Comparatively speaking, Don Lemon should have more concern over the future of his career after asking this question. Twitchy featured this leftover from Friday evening, when the CNN host asked Gladys Knight about her decision to sing the national anthem at yesterday’s Super Bowl … which turned out to be the musical highlight of the game, if not the top overall moment. Lemon played a clip from Colin Kaepernick’s attorney Mark Geragos, who accused Knight and everyone else of “crossing an intellectual picket line” to perform at the event, accusing participants of “caring more about my career” than about doing the right thing.
After that loaded set-up, Lemon asks Knight whether she’s willing to risk her career over this appearance:
LEMON: Do you — I don’t know if you remember the controversy during the inauguration when Chrisette Michele saying at the inauguration and just read an article in The New York Times how she basically lost her career for doing so. You have a much longer history and resume, right? A legend in this business. Is that a concern for you at all given the controversy surrounding this?
KNIGHT: You know what, nothing good comes easy. And I would hope that they will understand as I do that we have a better way to do this than to be angry and why is he doing this or why is she doing that, you know? For me, it’s just for me about respect. I mean, if we just start denying the anthem, there are so many people that have died for our country and there are so many people in my family that are still part of, you know, just standing for the country, they are in the services and that kind of thing, and just to not say that if you really listen to the lyrics of the beginning, you’ll understand that. We have fought hard for a long time and not just in wars.
I’m curious — would Lemon have asked this of Adam Levine and Maroon 5, or Big Boi and Travis Scott? Or SpongeBob SquarePants? They’re not exactly legends (maybe SpongeBob is!), and they didn’t exactly wow the critics last night either. It probably wasn’t the “worst in event’s history,” but it was hardly all that impressive. After all, if there was an “intellectual picket line” for participation, then it extends to the entire event, right? Did the players lining both sidelines from the national anthem until Tom Brady took the final kneel-down cross that picket line, too? Said players, of course, who belong to a union that could set up an actual picket line any time they want, and have notably refrained from it ever since Kaepernick’s protests began.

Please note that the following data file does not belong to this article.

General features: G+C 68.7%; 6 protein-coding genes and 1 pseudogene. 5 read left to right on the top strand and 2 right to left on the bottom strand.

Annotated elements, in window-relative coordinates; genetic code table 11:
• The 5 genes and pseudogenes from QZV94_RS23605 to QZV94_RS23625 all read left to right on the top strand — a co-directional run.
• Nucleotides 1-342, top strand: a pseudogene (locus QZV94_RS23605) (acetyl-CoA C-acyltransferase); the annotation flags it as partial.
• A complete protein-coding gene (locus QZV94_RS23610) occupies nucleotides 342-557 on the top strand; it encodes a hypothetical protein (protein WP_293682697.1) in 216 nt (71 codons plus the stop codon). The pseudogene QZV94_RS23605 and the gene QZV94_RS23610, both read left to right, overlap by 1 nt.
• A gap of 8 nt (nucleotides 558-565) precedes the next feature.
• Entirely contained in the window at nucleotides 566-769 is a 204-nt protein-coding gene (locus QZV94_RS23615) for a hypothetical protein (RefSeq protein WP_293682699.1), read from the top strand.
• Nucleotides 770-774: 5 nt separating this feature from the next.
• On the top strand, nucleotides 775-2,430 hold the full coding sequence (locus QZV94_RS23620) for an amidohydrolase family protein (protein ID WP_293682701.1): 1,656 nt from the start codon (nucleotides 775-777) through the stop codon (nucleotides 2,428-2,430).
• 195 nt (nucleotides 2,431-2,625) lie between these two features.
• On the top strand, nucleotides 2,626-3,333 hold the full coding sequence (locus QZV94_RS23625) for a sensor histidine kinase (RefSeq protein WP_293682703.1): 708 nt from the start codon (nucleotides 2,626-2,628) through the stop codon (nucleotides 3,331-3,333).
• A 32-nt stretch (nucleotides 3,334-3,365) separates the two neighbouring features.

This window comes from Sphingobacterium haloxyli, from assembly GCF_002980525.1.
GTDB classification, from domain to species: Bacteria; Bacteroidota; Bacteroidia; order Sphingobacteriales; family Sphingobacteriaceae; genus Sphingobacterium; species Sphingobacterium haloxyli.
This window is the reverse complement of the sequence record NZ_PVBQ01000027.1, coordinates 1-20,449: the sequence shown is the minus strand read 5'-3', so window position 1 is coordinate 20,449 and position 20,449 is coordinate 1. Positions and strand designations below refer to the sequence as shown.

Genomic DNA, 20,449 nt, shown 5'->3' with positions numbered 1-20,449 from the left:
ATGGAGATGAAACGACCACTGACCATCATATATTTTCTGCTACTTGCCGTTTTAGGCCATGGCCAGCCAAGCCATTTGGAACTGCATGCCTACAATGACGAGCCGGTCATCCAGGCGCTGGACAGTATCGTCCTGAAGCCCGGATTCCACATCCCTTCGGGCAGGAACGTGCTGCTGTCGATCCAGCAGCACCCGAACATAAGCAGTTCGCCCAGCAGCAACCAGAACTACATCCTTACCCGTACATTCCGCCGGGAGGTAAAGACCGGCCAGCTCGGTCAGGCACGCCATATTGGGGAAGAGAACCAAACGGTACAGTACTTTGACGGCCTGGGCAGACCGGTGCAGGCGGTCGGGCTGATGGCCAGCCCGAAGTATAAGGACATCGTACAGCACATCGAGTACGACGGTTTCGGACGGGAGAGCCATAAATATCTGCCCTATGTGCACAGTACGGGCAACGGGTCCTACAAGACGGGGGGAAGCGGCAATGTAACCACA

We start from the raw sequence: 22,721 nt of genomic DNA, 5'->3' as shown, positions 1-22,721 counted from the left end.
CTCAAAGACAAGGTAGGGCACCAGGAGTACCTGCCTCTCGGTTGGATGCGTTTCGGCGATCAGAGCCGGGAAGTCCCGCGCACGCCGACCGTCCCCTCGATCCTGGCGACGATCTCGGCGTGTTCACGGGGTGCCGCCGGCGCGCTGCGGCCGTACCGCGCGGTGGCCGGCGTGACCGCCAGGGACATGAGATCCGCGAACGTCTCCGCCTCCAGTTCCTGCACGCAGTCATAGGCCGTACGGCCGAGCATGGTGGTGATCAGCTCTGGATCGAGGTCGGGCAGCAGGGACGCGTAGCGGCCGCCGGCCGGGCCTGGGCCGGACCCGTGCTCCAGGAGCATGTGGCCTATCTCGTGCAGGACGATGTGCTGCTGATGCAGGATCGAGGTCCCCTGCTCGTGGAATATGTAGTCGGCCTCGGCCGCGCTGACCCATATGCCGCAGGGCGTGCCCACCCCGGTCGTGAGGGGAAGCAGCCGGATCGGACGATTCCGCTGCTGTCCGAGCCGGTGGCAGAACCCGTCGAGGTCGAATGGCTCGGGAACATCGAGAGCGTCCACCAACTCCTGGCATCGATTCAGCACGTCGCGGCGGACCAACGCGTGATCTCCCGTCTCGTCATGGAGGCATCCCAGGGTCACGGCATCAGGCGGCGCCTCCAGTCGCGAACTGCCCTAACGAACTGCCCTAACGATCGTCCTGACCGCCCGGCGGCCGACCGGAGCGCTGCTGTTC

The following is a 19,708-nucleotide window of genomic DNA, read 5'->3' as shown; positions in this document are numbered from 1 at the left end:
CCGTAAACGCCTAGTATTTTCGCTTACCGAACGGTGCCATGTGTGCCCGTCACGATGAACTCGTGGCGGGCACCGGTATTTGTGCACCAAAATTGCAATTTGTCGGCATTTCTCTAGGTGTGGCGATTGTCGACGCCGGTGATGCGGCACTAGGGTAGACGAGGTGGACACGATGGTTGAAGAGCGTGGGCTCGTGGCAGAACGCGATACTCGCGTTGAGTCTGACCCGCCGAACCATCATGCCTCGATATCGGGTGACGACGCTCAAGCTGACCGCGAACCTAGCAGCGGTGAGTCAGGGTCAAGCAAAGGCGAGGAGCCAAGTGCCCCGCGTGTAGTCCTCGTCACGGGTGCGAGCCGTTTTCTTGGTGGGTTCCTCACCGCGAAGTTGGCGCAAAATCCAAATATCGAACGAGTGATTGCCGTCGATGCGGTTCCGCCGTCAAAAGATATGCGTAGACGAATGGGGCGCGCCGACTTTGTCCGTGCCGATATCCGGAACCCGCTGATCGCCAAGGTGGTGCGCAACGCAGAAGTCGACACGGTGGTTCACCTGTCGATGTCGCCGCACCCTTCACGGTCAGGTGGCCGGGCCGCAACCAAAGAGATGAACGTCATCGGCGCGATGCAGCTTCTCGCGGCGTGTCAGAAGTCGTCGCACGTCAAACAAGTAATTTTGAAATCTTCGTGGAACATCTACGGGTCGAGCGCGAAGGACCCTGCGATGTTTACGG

Using Geragos’ self-serving construct as a way to cast aspersions on the motives of Gladys Frickin’ Knight was a low blow. She reminds Lemon that she was demonstrating for civil rights and marching with Dr. King while she was with the Pips, and even before Lemon was a pipsqueak. Knight isn’t going to “lose her career,” because she’s already earned it for more than fifty years. Performing her nation’s anthem at the premier single event in all of sports won’t even put a scratch in it, let alone a dent.
Lemon then quasi-accuses her of revitalizing the national anthem all by herself:
KNIGHT: You know, I mean, I have protested myself.
LEMON: I’m going to talk about that.
KNIGHT: About certain things.
LEMON: I wonder why this is why you want to give the anthem back its voice. Do you feel protesting during the anthem —
LEMON: — that somehow it is taking away from it?
No one has taken the voice away from the anthem in the first place, so Knight didn’t restore it yesterday. Colin Kaepernick’s protest has largely petered out in the NFL, and it never did have much participation even at its zenith, except when Donald Trump made it an issue, natch. The national anthem continues to get sung at all NFL games by a diverse group of performers, including the classy Knight. No one’s kneeling any more, or at least no one’s paying attention to it. And that’s the burr that has gotten under Lemon’s saddle.
Gladys Knight is a legend. The odds that Lemon will achieve that status don’t look good.